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Political Campaign Veteran Elisabeth Smith, Bronxville Class of 2001, Wins Recognition As 'Tweeter to Watch' PDF Print E-mail
Written by Carol P. Bartold   


August 17, 2011:  The "politics bug" bit Elisabeth Smith, Bronxville native and currently communications director for the Democratic Governors Association, during the 1992 presidential primaries.  "I was all of nine years old and I remember following that primary pretty closely," Smith said.  "I was walking down the street with my mother [Adrienne Smith] in New York City and we ran into Jerry Brown.  He was running against Bill Clinton for the Democratic presidential nomination and I recognized him."

Smith, a 2001 graduate of Bronxville High School and a 2005 graduate of Dartmouth College, has built a career on her passion for politics.  At Dartmouth she served as president of the Young Democrats and formed a student group to support John Edwards's bid for the presidential nomination.  "One of the reasons I chose Dartmouth was to be in New Hampshire for the first primary in the nation," Smith said.  "College students get to spend one-on-one and small-group time very early in the process with any candidate who's running for president."

Smith brings experience from working on nine political campaigns to the Democratic Governors Association.  In 2006 she served as press secretary for Senator Claire McCaskill (D. Missouri).  During the 2009 and 2010 election cycles Smith worked on the gubernatorial campaigns for Terry McAuliffe in Virginia, Jon Corzine in New Jersey, and Ted Strickland in Ohio.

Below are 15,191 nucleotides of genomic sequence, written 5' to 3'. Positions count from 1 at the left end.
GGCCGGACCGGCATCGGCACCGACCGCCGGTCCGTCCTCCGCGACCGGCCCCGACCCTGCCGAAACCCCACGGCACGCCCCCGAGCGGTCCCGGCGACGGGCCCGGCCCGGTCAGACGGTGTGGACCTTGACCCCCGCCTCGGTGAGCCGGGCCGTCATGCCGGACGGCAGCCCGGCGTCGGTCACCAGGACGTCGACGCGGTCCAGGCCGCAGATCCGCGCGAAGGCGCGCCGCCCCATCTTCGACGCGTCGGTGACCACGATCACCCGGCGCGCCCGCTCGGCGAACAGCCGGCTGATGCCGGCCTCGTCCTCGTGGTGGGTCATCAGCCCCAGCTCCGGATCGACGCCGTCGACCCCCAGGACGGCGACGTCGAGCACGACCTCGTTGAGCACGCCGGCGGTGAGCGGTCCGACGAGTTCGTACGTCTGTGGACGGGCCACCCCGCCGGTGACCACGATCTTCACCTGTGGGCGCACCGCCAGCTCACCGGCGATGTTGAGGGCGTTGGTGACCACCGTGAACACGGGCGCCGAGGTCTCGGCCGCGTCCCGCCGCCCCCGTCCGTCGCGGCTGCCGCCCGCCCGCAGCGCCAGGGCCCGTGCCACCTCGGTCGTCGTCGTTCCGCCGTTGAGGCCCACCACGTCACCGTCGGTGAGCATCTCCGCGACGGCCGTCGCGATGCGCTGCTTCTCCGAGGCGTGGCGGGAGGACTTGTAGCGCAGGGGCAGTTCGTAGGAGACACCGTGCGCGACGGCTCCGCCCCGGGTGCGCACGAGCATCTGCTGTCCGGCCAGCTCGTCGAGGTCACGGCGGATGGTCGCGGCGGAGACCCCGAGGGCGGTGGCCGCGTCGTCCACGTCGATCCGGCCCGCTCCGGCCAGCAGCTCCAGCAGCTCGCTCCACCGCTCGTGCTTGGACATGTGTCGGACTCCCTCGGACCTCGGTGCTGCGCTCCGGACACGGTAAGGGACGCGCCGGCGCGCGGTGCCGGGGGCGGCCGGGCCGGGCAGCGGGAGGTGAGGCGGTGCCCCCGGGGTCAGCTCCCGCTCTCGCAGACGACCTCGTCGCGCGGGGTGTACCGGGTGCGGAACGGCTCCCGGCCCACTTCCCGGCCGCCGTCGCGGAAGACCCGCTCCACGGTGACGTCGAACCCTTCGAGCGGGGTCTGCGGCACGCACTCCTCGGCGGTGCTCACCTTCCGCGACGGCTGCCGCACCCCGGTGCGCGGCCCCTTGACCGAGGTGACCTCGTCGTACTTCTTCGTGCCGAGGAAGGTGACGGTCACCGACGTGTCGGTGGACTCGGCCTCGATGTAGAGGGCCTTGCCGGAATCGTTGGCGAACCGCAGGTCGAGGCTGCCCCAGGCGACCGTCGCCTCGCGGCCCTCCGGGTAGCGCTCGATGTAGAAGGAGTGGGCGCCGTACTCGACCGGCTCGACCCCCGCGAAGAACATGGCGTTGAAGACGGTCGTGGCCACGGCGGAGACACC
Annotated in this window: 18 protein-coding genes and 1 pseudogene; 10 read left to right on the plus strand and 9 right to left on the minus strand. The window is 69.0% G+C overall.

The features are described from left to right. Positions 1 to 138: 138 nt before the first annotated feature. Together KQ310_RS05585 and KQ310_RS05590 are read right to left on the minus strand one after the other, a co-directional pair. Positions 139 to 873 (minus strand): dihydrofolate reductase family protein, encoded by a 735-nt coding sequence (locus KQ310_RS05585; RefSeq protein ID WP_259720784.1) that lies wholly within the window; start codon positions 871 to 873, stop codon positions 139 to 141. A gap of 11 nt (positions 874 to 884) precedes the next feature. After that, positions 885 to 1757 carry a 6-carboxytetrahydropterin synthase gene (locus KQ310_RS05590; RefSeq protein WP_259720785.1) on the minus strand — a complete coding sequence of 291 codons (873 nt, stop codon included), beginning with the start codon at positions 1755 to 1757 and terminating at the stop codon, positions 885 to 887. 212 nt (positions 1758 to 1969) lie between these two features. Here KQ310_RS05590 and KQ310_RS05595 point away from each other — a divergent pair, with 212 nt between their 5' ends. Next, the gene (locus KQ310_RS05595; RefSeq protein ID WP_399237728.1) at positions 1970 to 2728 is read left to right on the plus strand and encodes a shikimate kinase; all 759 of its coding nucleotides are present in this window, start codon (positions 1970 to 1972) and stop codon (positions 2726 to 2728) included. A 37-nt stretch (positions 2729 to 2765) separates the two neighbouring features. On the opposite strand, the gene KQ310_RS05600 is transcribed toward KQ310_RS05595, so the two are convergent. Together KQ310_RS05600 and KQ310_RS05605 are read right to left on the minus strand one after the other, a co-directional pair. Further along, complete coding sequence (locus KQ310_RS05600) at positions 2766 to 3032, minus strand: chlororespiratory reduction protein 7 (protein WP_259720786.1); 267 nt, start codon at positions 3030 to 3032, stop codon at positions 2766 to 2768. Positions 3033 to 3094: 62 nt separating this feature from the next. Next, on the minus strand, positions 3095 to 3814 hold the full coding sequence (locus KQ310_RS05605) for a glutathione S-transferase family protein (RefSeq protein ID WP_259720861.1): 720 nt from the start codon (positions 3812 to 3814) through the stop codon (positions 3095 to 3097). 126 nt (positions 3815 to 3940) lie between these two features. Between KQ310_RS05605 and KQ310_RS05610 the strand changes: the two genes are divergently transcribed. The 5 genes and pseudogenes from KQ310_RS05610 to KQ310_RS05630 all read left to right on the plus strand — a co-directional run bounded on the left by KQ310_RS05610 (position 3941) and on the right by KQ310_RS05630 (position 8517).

The effective message Smith developed as Strickland's campaign communications director helped the campaign win recognition from the Washington Post and as one of the top campaigns of 2010.  She has also worked on campaigns in Kentucky and Illinois.

Two factors keep Smith engaged in the political life.  "Politics is something I care very deeply about," Smith said.  "I've always believed in the principles of the Democratic Party.  I don't think you could be in this line of work without caring about the issues you're fighting for."

On the other end of the spectrum, Smith explained that she loves her work and has fun doing it.  "I get to go to work every day with a smile on my face," she said.  "I see the passion and the fun as being intertwined.  When I go to bed at night I think I've helped make the world a better place.  And I get paid to do this for a living."

Smith's dedication and work recently won recognition from the website as one of the top tweeters to watch.  Twitter, a social networking and microblogging service, allows anyone to send and read instant messages or "tweets" of up to 140 characters.

"I think Twitter has been a fascinating development in politics," Smith stated.  "If you work in political communications, the model of what an effective press person uses is always shifting."  Before Twitter, she explained, public events, phone calls, press releases, and faxes drove news and communications in politics.  A time lag existed between when an event occurred and when it was reported.  With Twitter, news can be broken almost as it happens, and that news can spread virally across the country within minutes.